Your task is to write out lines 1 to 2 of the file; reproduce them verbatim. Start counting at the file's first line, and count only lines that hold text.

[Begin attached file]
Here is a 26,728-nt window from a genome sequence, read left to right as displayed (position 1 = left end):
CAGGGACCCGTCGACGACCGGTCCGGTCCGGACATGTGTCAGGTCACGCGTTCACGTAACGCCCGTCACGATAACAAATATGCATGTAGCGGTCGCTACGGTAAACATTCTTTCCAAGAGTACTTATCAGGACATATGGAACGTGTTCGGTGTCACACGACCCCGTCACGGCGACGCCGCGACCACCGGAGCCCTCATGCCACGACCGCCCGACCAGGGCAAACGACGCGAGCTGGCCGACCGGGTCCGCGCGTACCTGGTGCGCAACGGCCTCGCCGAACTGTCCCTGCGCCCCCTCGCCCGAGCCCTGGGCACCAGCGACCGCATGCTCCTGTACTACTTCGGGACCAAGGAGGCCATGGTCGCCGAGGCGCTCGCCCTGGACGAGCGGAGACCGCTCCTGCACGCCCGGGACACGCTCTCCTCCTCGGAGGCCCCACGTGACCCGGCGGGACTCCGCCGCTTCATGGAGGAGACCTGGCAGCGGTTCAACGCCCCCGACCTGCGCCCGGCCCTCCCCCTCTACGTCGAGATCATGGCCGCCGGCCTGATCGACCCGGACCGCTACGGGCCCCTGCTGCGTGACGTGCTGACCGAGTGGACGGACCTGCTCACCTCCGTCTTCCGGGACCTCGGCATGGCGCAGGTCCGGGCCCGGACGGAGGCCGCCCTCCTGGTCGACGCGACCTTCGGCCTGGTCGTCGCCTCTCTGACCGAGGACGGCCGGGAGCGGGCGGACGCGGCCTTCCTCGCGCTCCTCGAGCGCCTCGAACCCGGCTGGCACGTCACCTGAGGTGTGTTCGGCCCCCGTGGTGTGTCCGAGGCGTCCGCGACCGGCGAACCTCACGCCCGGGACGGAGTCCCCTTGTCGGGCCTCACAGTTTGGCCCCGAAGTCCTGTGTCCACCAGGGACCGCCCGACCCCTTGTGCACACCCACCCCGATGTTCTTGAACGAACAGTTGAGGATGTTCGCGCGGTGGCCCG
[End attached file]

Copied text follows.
Here is a 26,728-nt window from a genome sequence, read left to right as displayed (position 1 = left end):
CAGGGACCCGTCGACGACCGGTCCGGTCCGGACATGTGTCAGGTCACGCGTTCACGTAACGCCCGTCACGATAACAAATATGCATGTAGCGGTCGCTACGGTAAACATTCTTTCCAAGAGTACTTATCAGGACATATGGAACGTGTTCGGTGTCACACGACCCCGTCACGGCGACGCCGCGACCACCGGAGCCCTCATGCCACGACCGCCCGACCAGGGCAAACGACGCGAGCTGGCCGACCGGGTCCGCGCGTACCTGGTGCGCAACGGCCTCGCCGAACTGTCCCTGCGCCCCCTCGCCCGAGCCCTGGGCACCAGCGACCGCATGCTCCTGTACTACTTCGGGACCAAGGAGGCCATGGTCGCCGAGGCGCTCGCCCTGGACGAGCGGAGACCGCTCCTGCACGCCCGGGACACGCTCTCCTCCTCGGAGGCCCCACGTGACCCGGCGGGACTCCGCCGCTTCATGGAGGAGACCTGGCAGCGGTTCAACGCCCCCGACCTGCGCCCGGCCCTCCCCCTCTACGTCGAGATCATGGCCGCCGGCCTGATCGACCCGGACCGCTACGGGCCCCTGCTGCGTGACGTGCTGACCGAGTGGACGGACCTGCTCACCTCCGTCTTCCGGGACCTCGGCATGGCGCAGGTCCGGGCCCGGACGGAGGCCGCCCTCCTGGTCGACGCGACCTTCGGCCTGGTCGTCGCCTCTCTGACCGAGGACGGCCGGGAGCGGGCGGACGCGGCCTTCCTCGCGCTCCTCGAGCGCCTCGAACCCGGCTGGCACGTCACCTGAGGTGTGTTCGGCCCCCGTGGTGTGTCCGAGGCGTCCGCGACCGGCGAACCTCACGCCCGGGACGGAGTCCCCTTGTCGGGCCTCACAGTTTGGCCCCGAAGTCCTGTGTCCACCAGGGACCGCCCGACCCCTTGTGCACACCCACCCCGATGTTCTTGAACGAACAGTTGAGGATGTTCGCGCGGTGGCCCG